Diplomacy and the Arab-Israeli Peace Process: A Case Study of the Israeli Withdrawal from Lebanon – Failure of Diplomacy

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Serhan, Wassef
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University of Malta; DiploFoundation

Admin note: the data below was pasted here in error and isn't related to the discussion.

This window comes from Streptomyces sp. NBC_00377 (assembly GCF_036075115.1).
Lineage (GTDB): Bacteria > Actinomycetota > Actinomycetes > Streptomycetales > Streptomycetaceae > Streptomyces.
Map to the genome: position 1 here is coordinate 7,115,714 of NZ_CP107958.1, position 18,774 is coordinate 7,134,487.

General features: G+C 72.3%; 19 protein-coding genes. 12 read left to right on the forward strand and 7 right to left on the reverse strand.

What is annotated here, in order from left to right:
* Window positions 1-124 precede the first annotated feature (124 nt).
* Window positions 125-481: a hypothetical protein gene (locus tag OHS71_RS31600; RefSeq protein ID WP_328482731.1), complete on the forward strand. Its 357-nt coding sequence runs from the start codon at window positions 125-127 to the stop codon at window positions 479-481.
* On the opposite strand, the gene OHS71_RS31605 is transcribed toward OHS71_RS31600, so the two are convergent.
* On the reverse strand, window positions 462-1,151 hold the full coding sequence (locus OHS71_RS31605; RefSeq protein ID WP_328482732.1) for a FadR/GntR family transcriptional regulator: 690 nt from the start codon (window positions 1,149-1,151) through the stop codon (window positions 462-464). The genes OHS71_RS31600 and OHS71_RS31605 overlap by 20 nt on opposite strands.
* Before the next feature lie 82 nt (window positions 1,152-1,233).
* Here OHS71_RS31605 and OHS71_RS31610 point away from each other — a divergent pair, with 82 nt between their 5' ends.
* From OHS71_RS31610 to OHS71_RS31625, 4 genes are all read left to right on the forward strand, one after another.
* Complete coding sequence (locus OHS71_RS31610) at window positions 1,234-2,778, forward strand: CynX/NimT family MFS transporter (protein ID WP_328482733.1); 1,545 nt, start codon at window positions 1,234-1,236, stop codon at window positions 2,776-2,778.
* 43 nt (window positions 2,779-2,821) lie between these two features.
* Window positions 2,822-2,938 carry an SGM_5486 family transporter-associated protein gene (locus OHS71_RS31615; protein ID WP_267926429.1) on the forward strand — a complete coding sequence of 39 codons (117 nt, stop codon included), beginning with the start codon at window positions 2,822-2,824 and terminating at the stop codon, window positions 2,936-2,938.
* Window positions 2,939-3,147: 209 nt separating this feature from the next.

Lebanon has been an open playground for the international players for a very long time, especially when the game gets heated or cools off according to the thermometer of the regional and international environment. Why Lebanon? It’s simply because it has all the necessary elements that make it the perfect place for this game. The geographic location, in the middle of the hot zone, on the borders of Israel, Syria, and on the Mediterranean. Its demographic structure makes it a very fertile ground for this, as Lebanon has 17 different religious factions in addition to the presence of various political currents. The nature of the Lebanese people who are very active politically with known international connections (there are about 15 millions Lebanese in the Diaspora, and 3.5 millions in the country), where the Diaspora is very involved in the politics of their countries of residence, which is reflected on the internal politics. The last 50 years witnessed major changes in the country as a reflection to the international political changes in the recent decades, but with huge difference for Lebanon, as wars and bloodshed were very prominent along these years. The game started with the triggering of The Lebanese war among Muslims and Christians in 1975-1976 with the Palestinian issue at the core of this war, which resulted in the bringing of the Syrian army into Lebanon as a peace force. After that, the Israeli-Syrian struggle, and behind them the international players, was mainly applied on the Lebanese territories, by taking advantages of the Lebanese contradictions. The long lasting struggle included some major stations, like the 1978 Israeli invasion to the south of Lebanon in order to create a buffer zone they called it “ the Security Zone”, and keep the Palestinian resistance and rockets away from Israeli settlements, by using their Lebanese allies as a local army in the so called “the security zone”. The failure of this plan was followed by the bigger invasion of 1982 where Israelis entered Beirut and enforced the election of their ally, Bashir Gemayel who was assassinated few weeks after his election, then his brother Amine took over. This period witnessed the retreat of the Syrian army towards their border in the Lebanese Bekaa valley, and accordingly in diminishing their political influence. Under the circumstances, in order to regain control, Syria started backing its allies in attacking the Israeli army that started retreating gradually to the security zone under the increasing efficiency and fierce operations of Hezbollah. Syria took advantage and regained total political control in 1990 after years of internal fighting rounds among the various Lebanese parties and a new Lebanese president, this time an ally of Syria was elected. At the same time, Hezbollah was gaining a lot of popularity in the country and in the region. For the first time in the Arab-Israeli conflict, the (legendary) Israeli army was forced to get out from a land it occupied, under the attacks of the resistance. This unusual event had a great impact in the region and in particular in the occupied Palestine, where a similar movement to Hezbollah (Hamas), started adopting this same approach. This major turning point deserves to be a study case because of its importance & implications on the events in our modern Middle East history.